Growing disconnect between perception and reality for UK first time buyers, report suggests

The number of people buying their own home in the UK for the first time increased in 2014 but there is a growing disconnect between reality and perception of the market, new research suggests.

According to the latest generation report from the Halifax improving economic conditions together with high profile government schemes such as Help to Buy, saw the highest amount of first time buyers purchase their first home for seven years.

From a peak in 2006 of 402,800 first time buyers, numbers fell as low as 192,300 in 2008 before climbing back to 311,500 in 2014. Despite this the annual generation report found relatively little improvement in how potential first time buyers view their chances of getting on the housing ladder.

The research also shows that 79% of 20 to 45 year olds believe banks don't want to lend to first time buyers, and 21% believe it is virtually impossible for first time buyers to obtain a mortgage. The Halifax says that there is clearly some work to do to dispel the myth that banks are averse to lending to first time buyers.

And the proportion of people saving for a deposit has dropped 6% with some 43% currently saving to buy a property compared to 57% who are not. The lender says that this strengthens the view that more people may be giving up on owning their own home and are instead accepting renting as a viable way of living in a nice home, in an area they want to live in and in the right size of property.

The Halifax also highlights the emergence of a new demographic split between those who want to get on the housing ladder and those who say they don’t at 13% in 2011 compared to 16% in 2015. The presumption that the UK is obsessed with home ownership may need revaluating and a lower level of home ownership may become the new normal, it adds.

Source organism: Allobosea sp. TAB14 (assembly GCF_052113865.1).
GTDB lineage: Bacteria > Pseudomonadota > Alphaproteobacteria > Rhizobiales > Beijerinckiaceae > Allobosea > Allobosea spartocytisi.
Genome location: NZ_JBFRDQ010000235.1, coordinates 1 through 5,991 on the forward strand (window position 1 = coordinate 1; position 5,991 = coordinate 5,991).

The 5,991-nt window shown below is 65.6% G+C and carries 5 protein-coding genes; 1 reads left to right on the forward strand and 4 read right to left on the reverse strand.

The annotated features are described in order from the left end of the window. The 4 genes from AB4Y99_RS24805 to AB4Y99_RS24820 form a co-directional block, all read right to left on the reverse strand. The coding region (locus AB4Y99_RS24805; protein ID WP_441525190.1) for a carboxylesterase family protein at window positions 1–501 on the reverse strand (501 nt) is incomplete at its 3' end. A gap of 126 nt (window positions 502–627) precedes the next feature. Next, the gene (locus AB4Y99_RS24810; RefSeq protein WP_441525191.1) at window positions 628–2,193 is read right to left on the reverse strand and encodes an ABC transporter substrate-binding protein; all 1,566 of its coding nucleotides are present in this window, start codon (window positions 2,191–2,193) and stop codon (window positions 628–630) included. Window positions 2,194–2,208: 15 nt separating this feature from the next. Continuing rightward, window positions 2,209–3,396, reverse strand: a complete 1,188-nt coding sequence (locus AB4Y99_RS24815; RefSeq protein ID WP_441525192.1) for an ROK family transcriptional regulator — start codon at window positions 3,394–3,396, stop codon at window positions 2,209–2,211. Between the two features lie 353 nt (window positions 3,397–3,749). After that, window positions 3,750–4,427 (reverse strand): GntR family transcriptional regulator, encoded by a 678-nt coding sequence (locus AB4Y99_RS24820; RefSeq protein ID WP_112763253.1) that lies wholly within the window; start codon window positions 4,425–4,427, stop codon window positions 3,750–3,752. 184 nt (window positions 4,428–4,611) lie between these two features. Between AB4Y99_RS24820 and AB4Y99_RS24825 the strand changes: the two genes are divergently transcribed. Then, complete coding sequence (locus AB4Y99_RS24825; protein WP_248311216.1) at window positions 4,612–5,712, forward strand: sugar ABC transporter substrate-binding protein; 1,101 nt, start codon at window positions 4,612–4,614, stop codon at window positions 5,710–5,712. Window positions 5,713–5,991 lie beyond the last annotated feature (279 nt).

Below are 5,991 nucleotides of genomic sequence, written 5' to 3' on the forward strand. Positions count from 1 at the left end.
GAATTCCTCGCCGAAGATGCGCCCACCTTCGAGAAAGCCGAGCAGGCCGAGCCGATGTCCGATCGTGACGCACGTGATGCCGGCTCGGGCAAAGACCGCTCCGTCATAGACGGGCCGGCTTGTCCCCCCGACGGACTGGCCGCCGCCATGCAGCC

The research also shows that 53% think the Help to Buy scheme has had a positive impact, but 39% don’t know or are undecided and the three most cited barriers to home ownership among those who do not own a property are the size of the deposit for 57%, high property prices for 56% and low income for 53%.

London has the lowest proportion of home owners aged 20 to 45 or 39% and the highest number of people in this age range who worry they will never own a home at 82% while non home owners are currently prepared to save for average of 5.35 years in order to save for a deposit whereas homeowners saved for an average of 3.6 years.

The average amount that non home owners can afford to save each week is now £33.35 and
39% of 20 of 45 year olds are saving to buy two bed properties, split between flats and houses at 18% and 22% respectively.

‘This year’s report has revealed real changes in the first time buyer market in the last year. While there has been an increase in first time buyers in the last 12 months, at the same time there is also a growing group of young people who believe they won’t be able to get a mortgage,’ said , Craig McKinlay, mortgages director at the Halifax.

‘This difference between the reality and their perception needs to be addressed urgently if we are to prevent people from giving up on getting on the housing ladder. Home ownership is never going to be the right choice for everyone but we all have a right to the opportunity to own a property,’ he explained.

‘We can educate people about the mortgages that are available to them, but there is still the underlying issue of needing to build more affordable homes. In order to tackle the shortfall in house building there needs to be a long term commitment to building more new homes in the right locations,’ he added.

According to MPs Nick Raynsford, Mark Prisk, co-chairmen of the Lloyds Banking Group Commission on Housing, more homes need to be built. ‘In the UK we are facing a range of interlocking problems relating to the general shortage and quality of new homes being built,’ they said.